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SharkyForums.Com - Print: What is DDR exactly?

What is DDR exactly?
By Chrogg April 30, 2001, 08:30 PM

I know it stands for Double Data Rate, but how how the DDR architecture different, if at all?

I mean, what is the difference between, say, 100Mhz DDR (effectively 200MHz) and just normal 200MHz? Is it just that with DDR, data is processed on the peak and trough of each CPU cycle, and with normal 200MHz data is only processed once per cycle, but there are twice as many cycles per second?

By Moridin May 01, 2001, 11:19 AM

Basically what happens with DDR is that you transfer data on both the rising and falling edge of the processor clock. Normal (SDR) transfers only occur on either the rising or falling edge of the clock.

For example say you have a memory system that has a clock, 64 data lines, and 32 address lines. (In reality you would have some other control signals as well). Real DRAM works somewhat differently, so this is not an explanation of how a DRAM bus works this explanation is to illustrate the general idea behind DDR.

When the chipset wants to get data from memory it puts the address of the data it wants on the address lines. Then it activates one of those other control lines to tell the memory that it should do something. The memory responds waiting several clock cycles (to retrieve the data) then it puts the values in that memory location on the data lines on the next falling edge of the clock.

It doesn't end there though, because we are talking about synchronous memory it doesn't just return 1 value. It returns an entire cacheline which can be 32 Bytes (4 transfers) for a PIII, or 64 Bytes (8 transfers) for an Athlon.

In regular SDRAM each of these transfers would take place on a the next falling edge of the clock. DDR however doesn't wait for the next falling edge it puts the data there on the next (rising) edge.

In effect, as far as the data lines are concerned the clock is actually running twice as fast.

The reason this is better then actually running the clock twice as fast is that the frequency of the clock is normally twice as high as the frequency on the data and address lines. In SDR the data lines can change from low to high in one clock cycle and then back to low in the next. Therefore it takes two complete clock cycles to make one complete cycle on the data lines.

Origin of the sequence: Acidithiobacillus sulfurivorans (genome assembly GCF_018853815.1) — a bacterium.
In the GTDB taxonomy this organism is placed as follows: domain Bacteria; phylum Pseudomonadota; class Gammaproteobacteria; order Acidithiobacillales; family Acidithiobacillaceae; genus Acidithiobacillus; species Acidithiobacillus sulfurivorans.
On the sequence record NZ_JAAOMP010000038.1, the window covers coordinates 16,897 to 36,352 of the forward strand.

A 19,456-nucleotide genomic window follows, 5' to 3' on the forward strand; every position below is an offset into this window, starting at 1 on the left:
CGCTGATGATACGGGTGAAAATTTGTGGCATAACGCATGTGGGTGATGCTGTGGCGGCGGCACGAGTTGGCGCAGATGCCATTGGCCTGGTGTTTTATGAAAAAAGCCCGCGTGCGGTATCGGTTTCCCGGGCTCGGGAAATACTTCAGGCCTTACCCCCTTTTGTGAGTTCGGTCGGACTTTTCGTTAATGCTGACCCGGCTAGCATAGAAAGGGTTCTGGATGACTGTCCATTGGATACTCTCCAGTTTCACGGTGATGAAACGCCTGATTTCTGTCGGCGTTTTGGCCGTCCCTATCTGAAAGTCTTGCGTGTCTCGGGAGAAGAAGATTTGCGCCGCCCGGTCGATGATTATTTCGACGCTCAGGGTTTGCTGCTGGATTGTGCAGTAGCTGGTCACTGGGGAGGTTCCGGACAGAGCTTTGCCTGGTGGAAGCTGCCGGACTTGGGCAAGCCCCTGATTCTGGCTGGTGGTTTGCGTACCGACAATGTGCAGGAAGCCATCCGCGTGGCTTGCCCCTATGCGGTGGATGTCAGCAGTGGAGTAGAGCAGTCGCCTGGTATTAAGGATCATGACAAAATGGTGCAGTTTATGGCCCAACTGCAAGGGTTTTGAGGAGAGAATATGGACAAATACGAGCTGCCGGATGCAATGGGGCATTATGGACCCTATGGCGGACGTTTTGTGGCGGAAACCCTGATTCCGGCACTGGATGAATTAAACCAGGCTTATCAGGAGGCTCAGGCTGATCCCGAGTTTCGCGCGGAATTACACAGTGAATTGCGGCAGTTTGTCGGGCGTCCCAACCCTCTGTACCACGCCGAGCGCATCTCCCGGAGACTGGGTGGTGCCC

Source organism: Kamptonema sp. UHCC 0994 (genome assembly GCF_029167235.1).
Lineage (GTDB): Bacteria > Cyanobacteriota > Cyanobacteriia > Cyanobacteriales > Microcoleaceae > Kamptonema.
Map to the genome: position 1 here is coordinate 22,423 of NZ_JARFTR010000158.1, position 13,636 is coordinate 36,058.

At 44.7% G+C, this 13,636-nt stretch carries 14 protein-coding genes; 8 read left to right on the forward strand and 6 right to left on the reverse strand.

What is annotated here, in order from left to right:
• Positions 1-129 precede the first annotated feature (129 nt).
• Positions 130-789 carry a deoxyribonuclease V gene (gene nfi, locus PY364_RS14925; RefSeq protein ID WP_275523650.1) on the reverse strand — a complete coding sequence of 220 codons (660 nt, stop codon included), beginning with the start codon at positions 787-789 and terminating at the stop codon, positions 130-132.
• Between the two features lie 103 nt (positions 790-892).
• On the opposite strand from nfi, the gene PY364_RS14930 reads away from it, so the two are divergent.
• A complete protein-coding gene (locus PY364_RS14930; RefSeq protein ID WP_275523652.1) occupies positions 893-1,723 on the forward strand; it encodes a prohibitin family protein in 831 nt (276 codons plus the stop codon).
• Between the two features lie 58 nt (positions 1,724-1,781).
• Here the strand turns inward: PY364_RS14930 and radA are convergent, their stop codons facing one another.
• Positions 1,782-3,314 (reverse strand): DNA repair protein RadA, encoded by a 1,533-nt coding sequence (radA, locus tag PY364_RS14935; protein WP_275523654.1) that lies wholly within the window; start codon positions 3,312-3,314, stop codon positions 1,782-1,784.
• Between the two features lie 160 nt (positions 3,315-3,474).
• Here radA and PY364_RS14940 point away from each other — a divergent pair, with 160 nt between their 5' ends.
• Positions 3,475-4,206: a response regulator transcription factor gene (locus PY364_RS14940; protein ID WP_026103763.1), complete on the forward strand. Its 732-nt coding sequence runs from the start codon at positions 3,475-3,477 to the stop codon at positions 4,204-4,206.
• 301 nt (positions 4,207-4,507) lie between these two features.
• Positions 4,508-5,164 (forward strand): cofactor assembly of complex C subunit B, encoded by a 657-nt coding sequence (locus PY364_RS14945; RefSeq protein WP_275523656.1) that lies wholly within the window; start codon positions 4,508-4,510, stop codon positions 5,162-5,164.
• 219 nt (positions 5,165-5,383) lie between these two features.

This means that your clock signal don't need to run faster then the rest of the system and no longer artificially limit your data speed.

I hope this gives you at least an idea of how and why DDR works. Remember this is not a description of a real memory bus just a made up example to show how DDR works. This is so I can avoid confusing you with details of a real implementation. (It also means I don't need to do any research to make sure I didn't screw up on the details of the implementation. ) This is a valid way to explain this since the same principles are used in many different DDR implementations.

By Chrogg May 02, 2001, 04:33 AM

Thanks for the information .

By UT Dominator May 02, 2001, 06:59 AM

and just in case you were wondering about rambus RDRAM, it's quad pumped. That is it can transfer data on the rising and falling edges as well as the leading and trailing edges. all four intersections of the underscores and slashes below

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By Moridin May 02, 2001, 09:45 AM

quote:Originally posted by UT Dominator:
and just in case you were wondering about rambus RDRAM, it's quad pumped. That is it can transfer data on the rising and falling edges as well as the leading and trailing edges. all four intersections of the underscores and slashes below

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Actually current RDRAM is double pumped. There is a standard for quad data rate RDRAM, but it is currently limited to a channel length of 4 inches. This makes it suitable for things like communications equipment and graphics, but not main memory in a PC.

Quad rate Rambus doesn't make transfers any faster then DDR, but every transfer moves two bits instead of one on each data line. This is accomplished by using 4 signal levels instead of two. (I.E. 0V=00 1V=01 2V=10 3V=11.) This is similar to the distinction between baud rate and bit rate for a modem.

The Quad pumped FSB of the P4 works a little differently. I am not really up on the details, but if I understand correctly it uses two clocks phase shifted by 90 deg.

By bobgod007 May 03, 2001, 02:08 AM

quote:Originally posted by Moridin:
Actually current RDRAM is double pumped. There is a standard for quad data rate RDRAM, but it is currently limited to a channel length of 4 inches. This makes it suitable for things like communications equipment and graphics, but not main memory in a PC.

Quad rate Rambus doesn't make transfers any faster then DDR, but every transfer moves two bits instead of one on each data line. This is accomplished by using 4 signal levels instead of two. (I.E. 0V=00 1V=01 2V=10 3V=11.) This is similar to the distinction between baud rate and bit rate for a modem.

The Quad pumped FSB of the P4 works a little differently. I am not really up on the details, but if I understand correctly it uses two clocks phase shifted by 90 deg.


I believe its called strobing. Also, if I understand correctly, the actual capacitors in the RAM (assuming its dynamic or DRAM) don't necceirally switch on both edges of the clock. The actual bus interface and internal workings don't thus exactly sync. This is why DDR RAM does not have twice the bandwidth of SDR RAM (and why 2x and 4x AGP aren't twice and four times as efficient as 1x AGP in terms of overall performance).


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